You are so right though, and I love the way your mind works in finding stories. Thank you.

  2. January 8th will be my one month anniversary. Sometimes I ask myself? Can you do this? I have no choice.. I received my 4th DWI back in September of 2014 and the beginning of January 2016 I finally got sentenced. 6 month of jail being served intermittently due to the fact that I have managed to keep my employment of 13 years, and I am have to care for my mother who is end stage renal disease (because of her drinking) and had 2 strokes. In the meantime my license is revoked for 1 year; IF Department of Motor Vehicles will even consider giving my license back. Interlock device in my mother’s vehicle and probation for 5 years. I am blessed that the judge didn’t throw the key.
    I think about I did this to myself; it could get much worse as each day I take as a way of looking at this as my 5 YEAR PLAN. I want to work on being a better person without alcohol and live my life to know that sometimes things happen to make us wake up. Alcohol is deep in my family. 3 of my mother’s siblings have past because of alcohol. I need to break this cycle not only for me but my 19 year old daughter. I want to be a better mother to her.
    UNDER PRESSURE???-PEOPLE, PLACES AND THINGS. I lived in bars!!!! Now I have to find something to do. I will pray for all. IT’S THERE IF YOU WANT IT!!! I WANT IT!!! My Goodbye Letter to my Wine:

    MY GOODBYE LETTER TO MERLOT
    I started sipping on you; gradually I starting drinking you, THEN I started gulping you. You are a problem for me and I must put the cork in your bottle and say goodbye. Stay RED and beautiful as your tangents glistens and hug the glass as every sip I take I can see your legs slide down the glass waiting for my lips to meet the glass so I can take another sip. I abused you so now I have to let you go. We have had some good times but I can’t handle you as drinking you get me in trouble. GOODBYE!!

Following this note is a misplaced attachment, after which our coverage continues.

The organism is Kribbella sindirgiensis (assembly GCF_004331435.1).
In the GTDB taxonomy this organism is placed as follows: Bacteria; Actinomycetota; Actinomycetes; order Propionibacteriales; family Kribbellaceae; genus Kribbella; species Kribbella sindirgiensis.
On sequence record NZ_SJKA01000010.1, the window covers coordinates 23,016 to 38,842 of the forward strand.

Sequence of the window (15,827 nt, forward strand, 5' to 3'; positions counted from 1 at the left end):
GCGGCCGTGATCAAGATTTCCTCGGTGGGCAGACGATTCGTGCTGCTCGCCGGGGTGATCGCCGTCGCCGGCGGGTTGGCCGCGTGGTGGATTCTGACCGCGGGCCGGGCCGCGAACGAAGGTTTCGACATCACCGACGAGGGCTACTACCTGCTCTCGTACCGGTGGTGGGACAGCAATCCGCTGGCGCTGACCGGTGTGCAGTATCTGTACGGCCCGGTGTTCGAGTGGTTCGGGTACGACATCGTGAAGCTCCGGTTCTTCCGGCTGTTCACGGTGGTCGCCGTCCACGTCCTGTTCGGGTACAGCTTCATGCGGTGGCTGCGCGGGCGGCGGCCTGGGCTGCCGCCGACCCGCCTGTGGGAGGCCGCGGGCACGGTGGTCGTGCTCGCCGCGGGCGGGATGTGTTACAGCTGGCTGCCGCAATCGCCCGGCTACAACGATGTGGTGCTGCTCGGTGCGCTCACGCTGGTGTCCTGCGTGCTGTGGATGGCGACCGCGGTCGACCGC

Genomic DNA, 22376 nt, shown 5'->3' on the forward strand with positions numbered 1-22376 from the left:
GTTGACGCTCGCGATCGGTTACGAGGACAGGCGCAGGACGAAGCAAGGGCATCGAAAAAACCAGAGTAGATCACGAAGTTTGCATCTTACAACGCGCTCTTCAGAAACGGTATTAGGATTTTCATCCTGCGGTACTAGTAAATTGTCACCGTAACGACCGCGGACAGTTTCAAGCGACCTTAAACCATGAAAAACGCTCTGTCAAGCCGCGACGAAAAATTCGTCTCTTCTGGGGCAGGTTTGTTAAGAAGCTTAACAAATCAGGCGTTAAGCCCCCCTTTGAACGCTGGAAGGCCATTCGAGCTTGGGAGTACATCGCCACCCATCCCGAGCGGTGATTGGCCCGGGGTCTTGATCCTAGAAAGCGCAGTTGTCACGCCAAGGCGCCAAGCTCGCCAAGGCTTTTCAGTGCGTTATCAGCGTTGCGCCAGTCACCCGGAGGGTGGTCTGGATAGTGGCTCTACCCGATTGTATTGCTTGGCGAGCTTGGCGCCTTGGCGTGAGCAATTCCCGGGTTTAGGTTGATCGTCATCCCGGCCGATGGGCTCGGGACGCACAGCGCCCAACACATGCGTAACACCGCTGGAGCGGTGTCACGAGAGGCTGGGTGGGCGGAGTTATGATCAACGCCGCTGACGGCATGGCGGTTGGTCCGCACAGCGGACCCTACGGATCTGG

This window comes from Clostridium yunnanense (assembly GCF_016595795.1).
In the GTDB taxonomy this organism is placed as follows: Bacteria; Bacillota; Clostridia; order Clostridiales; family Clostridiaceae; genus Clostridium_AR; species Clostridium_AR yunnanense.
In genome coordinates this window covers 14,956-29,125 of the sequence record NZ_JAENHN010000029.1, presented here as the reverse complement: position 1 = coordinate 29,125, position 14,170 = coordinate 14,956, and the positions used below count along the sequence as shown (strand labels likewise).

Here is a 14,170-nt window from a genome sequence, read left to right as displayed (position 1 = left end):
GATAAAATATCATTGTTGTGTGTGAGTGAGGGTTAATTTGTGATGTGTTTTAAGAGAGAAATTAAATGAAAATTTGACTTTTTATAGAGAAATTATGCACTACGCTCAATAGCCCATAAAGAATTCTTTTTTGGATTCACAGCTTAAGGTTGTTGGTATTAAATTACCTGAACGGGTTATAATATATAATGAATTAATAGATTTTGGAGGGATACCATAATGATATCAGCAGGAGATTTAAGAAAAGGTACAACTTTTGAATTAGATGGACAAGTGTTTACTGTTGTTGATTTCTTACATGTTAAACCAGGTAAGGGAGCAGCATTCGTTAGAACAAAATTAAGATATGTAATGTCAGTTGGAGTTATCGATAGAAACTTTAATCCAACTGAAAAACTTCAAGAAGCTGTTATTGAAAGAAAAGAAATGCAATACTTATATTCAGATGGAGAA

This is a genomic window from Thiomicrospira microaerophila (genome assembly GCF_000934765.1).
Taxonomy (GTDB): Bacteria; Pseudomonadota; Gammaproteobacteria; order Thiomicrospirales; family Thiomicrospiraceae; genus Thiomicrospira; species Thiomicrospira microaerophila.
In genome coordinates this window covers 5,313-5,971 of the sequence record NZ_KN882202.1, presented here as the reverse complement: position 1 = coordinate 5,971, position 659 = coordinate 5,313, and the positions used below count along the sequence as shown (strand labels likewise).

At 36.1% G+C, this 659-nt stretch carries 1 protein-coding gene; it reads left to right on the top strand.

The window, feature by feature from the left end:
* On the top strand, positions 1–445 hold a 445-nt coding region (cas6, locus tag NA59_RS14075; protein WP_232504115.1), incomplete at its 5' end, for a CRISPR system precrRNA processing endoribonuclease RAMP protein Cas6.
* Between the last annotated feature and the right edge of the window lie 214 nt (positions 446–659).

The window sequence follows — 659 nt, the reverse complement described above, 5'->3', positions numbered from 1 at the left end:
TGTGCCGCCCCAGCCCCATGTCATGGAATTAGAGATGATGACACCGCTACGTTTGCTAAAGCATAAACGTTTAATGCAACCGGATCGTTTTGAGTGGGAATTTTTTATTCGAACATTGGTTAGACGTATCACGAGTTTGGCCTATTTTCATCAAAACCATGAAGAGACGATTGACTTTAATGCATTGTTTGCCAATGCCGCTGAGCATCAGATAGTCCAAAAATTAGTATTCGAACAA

January 8th will be my one month anniversary. Sometimes I ask myself? Can you do this? I have no choice.. I received my 4th DWI back in September of 2014 and the beginning of January 2016 I finally got sentenced. 6 month of jail being served intermittently due to the fact that I have managed to keep my employment of 13 years, and I am have to care for my mother who is end stage renal disease (because of her drinking) and had 2 strokes. In the meantime my license is revoked for 1 year; IF Department of Motor Vehicles will even consider giving my license back. Interlock device in my mother’s vehicle and probation for 5 years. I am blessed that the judge didn’t throw the key.
    I think about I did this to myself; it could get much worse as each day I take as a way of looking at this as my 5 YEAR PLAN. I want to work on being a better person without alcohol and live my life to know that sometimes things happen to make us wake up. Alcohol is deep in my family. 3 of my mother’s siblings have past because of alcohol. I need to break this cycle not only for me but my 19 year old daughter. I want to be a better mother to her.
    UNDER PRESSURE???-PEOPLE, PLACES AND THINGS. I lived in bars!!!! Now I have to find something to do. I will pray for all. IT’S THERE IF YOU WANT IT!!! I WANT IT!!!

  3. Life is full of adventures, discoveries and joy in the little things, we just have to look closely! – I leave you with this quote “One Today is Worth Two Tomorrows” – Ben Franklin 🙂